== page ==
It's election day, and Atlanta's citizens are heading to the polls to decide who its next mayor is going to be!
Except... this election day, less people seem to be invested. Early voting numbers have been lower thus far this mayor's race -- 78,450 people voted the last time the seat was up for grabs in November 2009. This election? Only about 16 percent of those folks had cast an early ballot as of the Wednesday before Election Day.
And while the folks living "Outside the Perimeter" (aka OTP) can't actually cast a ballot, it matters who becomes the next mayor of Atlanta. Don't think so? Here's why it does, and why you should care.
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#ATLMayor | Election results
1. The commute
According to the most recent 2010 Census data, the 18-county Atlanta metro area added more than 960,000 people between 2000 and 2010. The Atlanta Regional Commission also estimates that roughly 350,000 people who live outside the city commute into town each day. Moving that many people has become the great challenge for Atlanta, as congestion in the city has become some of the worst in the world.
There has been some movement in public transit investment; Under Mayor Kasim Reed's tenure, he helped get the Atlanta Streetcar up-and-sort-of-running. However, the transportation line has been criticized for going nowhere and having safety issues.
Also, while it became crucial in the weeks after the I-85 bridge collapse, MARTA hasn't really expanded. While that's largely to do with state and MARTA officials, most of the rail service falls within City of Atlanta limits.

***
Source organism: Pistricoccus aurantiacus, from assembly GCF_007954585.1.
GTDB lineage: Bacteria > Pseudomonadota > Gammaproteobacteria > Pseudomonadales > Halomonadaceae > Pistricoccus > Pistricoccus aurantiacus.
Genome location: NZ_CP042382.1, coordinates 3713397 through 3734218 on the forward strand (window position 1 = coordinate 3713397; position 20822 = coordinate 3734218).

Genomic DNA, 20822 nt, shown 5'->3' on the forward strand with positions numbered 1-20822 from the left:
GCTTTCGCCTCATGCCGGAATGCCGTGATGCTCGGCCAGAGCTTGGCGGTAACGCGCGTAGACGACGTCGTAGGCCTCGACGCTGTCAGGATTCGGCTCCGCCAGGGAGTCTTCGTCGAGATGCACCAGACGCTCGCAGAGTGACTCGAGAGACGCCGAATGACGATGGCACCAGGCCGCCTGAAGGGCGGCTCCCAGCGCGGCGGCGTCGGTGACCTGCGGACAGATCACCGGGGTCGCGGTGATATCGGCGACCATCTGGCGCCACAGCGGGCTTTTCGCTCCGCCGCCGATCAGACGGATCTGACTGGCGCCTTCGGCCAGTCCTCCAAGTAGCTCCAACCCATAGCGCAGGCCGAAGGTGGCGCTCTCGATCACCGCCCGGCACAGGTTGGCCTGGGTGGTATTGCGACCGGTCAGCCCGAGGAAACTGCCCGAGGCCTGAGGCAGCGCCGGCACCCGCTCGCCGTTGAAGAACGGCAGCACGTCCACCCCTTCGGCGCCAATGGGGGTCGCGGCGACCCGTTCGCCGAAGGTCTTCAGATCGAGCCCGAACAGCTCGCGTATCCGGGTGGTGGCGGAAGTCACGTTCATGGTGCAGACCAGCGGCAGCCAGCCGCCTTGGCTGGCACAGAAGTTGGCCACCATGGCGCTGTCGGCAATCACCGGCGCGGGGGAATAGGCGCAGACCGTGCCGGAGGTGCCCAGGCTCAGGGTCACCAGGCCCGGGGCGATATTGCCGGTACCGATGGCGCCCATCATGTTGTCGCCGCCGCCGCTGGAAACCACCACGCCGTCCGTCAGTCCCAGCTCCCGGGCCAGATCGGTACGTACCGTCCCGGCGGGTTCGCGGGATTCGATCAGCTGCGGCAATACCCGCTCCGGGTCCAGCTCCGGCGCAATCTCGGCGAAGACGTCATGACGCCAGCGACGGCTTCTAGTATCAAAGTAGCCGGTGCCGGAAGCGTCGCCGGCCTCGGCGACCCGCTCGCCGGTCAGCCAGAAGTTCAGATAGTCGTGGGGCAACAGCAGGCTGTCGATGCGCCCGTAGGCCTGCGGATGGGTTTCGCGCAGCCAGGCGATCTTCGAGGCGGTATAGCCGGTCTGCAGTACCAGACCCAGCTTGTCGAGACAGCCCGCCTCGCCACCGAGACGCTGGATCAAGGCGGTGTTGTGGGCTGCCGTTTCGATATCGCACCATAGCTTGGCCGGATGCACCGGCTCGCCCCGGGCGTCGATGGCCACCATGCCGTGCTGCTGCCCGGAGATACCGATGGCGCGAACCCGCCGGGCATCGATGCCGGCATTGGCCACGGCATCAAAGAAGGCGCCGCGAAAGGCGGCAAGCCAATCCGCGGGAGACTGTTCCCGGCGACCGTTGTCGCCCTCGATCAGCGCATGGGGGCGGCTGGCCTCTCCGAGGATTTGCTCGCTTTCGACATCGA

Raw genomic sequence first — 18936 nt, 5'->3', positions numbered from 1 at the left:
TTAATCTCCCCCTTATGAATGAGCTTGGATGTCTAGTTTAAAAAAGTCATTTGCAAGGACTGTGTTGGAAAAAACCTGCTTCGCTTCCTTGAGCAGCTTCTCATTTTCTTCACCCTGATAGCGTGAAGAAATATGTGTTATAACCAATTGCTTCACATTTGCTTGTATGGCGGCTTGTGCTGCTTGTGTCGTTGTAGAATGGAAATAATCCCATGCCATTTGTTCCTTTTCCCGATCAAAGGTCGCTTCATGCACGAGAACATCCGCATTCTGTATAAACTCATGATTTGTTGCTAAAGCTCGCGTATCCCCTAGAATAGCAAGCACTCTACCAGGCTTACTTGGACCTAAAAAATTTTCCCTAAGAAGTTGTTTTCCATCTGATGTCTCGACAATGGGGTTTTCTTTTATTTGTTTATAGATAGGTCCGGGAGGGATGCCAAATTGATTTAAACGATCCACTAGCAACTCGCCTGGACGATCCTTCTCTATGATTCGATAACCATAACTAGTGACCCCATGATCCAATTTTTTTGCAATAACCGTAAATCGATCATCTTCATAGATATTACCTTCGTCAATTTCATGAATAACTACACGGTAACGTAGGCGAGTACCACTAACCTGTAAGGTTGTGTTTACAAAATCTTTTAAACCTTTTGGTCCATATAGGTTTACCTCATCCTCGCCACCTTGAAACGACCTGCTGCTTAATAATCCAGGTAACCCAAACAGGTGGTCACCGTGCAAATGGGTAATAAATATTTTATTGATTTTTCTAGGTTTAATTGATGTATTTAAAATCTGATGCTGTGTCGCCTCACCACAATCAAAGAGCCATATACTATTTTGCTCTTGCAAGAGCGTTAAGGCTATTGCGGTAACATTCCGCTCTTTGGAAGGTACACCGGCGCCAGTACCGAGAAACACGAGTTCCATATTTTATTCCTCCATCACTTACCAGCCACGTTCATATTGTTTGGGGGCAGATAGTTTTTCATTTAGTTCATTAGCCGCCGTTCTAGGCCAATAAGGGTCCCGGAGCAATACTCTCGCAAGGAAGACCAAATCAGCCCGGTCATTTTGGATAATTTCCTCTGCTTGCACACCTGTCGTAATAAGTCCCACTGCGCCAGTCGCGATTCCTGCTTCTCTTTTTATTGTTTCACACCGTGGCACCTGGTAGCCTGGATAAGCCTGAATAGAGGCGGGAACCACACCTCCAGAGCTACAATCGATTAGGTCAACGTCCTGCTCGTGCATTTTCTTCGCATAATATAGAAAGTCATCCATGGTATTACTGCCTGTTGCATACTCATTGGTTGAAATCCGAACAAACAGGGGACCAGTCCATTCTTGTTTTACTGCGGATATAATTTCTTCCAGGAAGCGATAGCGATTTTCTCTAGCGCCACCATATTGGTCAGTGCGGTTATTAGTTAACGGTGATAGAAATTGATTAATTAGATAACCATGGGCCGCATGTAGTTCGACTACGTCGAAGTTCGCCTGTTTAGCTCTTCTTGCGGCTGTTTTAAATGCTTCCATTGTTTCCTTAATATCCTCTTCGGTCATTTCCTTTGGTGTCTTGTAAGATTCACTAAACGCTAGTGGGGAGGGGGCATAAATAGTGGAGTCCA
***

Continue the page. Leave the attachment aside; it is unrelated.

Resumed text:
And who could forget "Snow-Jam"? The day when two inches of snow brought the city to its knees. Drivers trying to hit the road early were stuck in their cars in the middle of roads and school gyms were turned into temporary sleep halls for stranded students.
Regional and city leaders didn't communicate to shut down schools and businesses, and Atlanta became a national joke.
It's no secret Atlanta has exploded on the national scene as one of the top places to visit and work. Part of the appeal includes the number of attractions in the city.
In the last few years, Atlanta has seen the completion of the Beltline, Ponce City Market and the return of Music Midtown. There's also a festival happening just about every weekend.
Add to that Atlanta's sports scene -- the Football Hall of Fame, Atlanta United FC's move to the city, the new Mercedes-Benz Stadium for the Falcons, a renovated Philips Arena for the Hawks (although the city lost the Braves to neighboring Cobb County) -- it's safe to say entertainment is a huge economic driver to the region, which brings us to...
According to Forbes, Atlanta is one of the top three cities poised to be a "tech Mecca of tomorrow." In the past few months, several businesses -- including Accenture, UPS, and Anthem -- have announced they're bringing jobs to Atlanta.
Atlanta is also in the running to be picked as Amazon's second headquarters. That alone could bring 50,000 jobs to the city. Hundreds of deals like this are made every year, Atlanta's mayor often right in the middle of them.
One last issue is safety when those OTP make their way ITP.
Crime rates have generally gone down over the last decade, however, Atlanta's murder rate rose 32 percent between 2012 and 2016, making the per-capita rate higher than Chicago's.
And when it comes to protests, Mayor Reed and the city's police force got big kudos for its handling of protests; where other cities had violence, Atlanta's were remarkably calm.